1) ADV: usu ADV with v (emphasis) You can use really to emphasize a statement. [SPOKEN]

I'm very sorry. I really am...

It really is best to manage without any medication if you possibly can...

I really do feel that some people are being unfair...

You know, we really ought to get another car...

I'm fine, really I'm fine.

2) ADV: ADV adj/adv (emphasis) You can use really to emphasize an adjective or adverb.

It was really good...

They were really nice people...

I know her really well.

3) ADV: usu ADV with v, also ADV adj You use really when you are discussing the real facts about something, in contrast to the ones someone wants you to believe.

My father didn't really love her...

What was really going on?...

You make them feel that it was their decision when it wasn't really.

4) ADV: ADV before v (emphasis) People use really in questions and negative statements when they want you to answer `no'.

Do you really think he would be that stupid?...

You can't really expect me to believe you didn't know him.

honestly, actually
5) ADV: ADV before v (emphasis) If you refer to a time when something really begins to happen, you are emphasizing that it starts to happen at that time to a much greater extent and much more seriously than before.

That's when the pressure really started...

He only really started going out with girls at college.

6) ADV: ADV after neg, usu ADV with v, also ADV with cl (vagueness) People sometimes use the word really to slightly reduce the force of a negative statement. [SPOKEN]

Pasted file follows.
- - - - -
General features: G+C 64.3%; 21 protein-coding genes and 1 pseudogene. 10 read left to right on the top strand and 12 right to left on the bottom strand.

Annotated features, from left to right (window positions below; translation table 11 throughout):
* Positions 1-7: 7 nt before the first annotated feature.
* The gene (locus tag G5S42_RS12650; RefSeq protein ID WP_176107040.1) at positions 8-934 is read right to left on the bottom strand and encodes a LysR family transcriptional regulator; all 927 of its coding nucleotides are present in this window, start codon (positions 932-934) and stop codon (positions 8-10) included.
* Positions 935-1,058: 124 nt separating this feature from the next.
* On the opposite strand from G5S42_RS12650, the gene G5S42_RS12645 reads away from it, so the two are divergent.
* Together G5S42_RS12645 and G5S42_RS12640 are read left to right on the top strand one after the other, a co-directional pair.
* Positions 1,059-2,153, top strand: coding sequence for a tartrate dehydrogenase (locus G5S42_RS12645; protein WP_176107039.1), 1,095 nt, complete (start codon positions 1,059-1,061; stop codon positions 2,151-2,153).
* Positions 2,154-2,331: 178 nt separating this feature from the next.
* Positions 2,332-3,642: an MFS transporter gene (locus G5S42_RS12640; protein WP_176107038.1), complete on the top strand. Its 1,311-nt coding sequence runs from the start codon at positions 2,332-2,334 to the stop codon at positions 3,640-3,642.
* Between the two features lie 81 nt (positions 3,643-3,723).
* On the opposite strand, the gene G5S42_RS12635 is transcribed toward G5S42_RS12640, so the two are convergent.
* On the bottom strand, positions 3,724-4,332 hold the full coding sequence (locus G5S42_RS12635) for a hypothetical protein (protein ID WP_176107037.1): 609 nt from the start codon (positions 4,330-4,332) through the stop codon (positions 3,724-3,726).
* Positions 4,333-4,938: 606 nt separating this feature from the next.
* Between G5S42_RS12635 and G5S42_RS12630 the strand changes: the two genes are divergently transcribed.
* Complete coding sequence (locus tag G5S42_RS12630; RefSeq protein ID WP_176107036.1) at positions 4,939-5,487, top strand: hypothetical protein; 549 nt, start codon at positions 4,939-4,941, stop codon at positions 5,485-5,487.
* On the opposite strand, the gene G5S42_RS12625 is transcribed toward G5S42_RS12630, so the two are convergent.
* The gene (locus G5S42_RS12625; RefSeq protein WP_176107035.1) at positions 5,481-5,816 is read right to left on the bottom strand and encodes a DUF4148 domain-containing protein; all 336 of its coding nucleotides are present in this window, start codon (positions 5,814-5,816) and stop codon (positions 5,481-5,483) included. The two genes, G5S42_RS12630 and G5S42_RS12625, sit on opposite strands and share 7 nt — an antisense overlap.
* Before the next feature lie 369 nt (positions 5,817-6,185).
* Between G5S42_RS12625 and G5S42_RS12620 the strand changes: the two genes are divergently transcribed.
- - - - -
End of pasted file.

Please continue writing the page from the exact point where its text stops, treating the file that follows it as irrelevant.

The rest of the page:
I'm not really surprised...

`Did they hurt you?' - `Not really'...

I didn't really notice what I was eating...

I don't think that's very fair really.

7) ADV: ADV with cl (vagueness) People sometimes add really to statements in order to make them less definite and more uncertain. [SPOKEN]

She is a quiet girl really...

I'm happy most of the time, really.

8) ADV: ADV with cl (feelings) People use the word really to show that they are surprised or that the person they are speaking to may be surprised about something. [mainly BRIT, SPOKEN]

Actually it was quite good really...

I was really rather fond of Arthur.

9) CONVENTION (feelings) You can say really to express surprise or disbelief at what someone has said. [SPOKEN]

`We discovered it was totally the wrong decision.' - `Really?'...

`We saw a very bright shooting star.' - `Did you really?'

10) CONVENTION You can say `really' in a conversation to show that you are interested in what someone is saying.

`We had a very interesting chat.' - `Really? About what?'

11) EXCLAM (feelings) Some people say really when they are slightly annoyed or offended by something. [BRIT, SPOKEN]

Really, Mr Riss, I expected better of you.

English dictionary. 2008.

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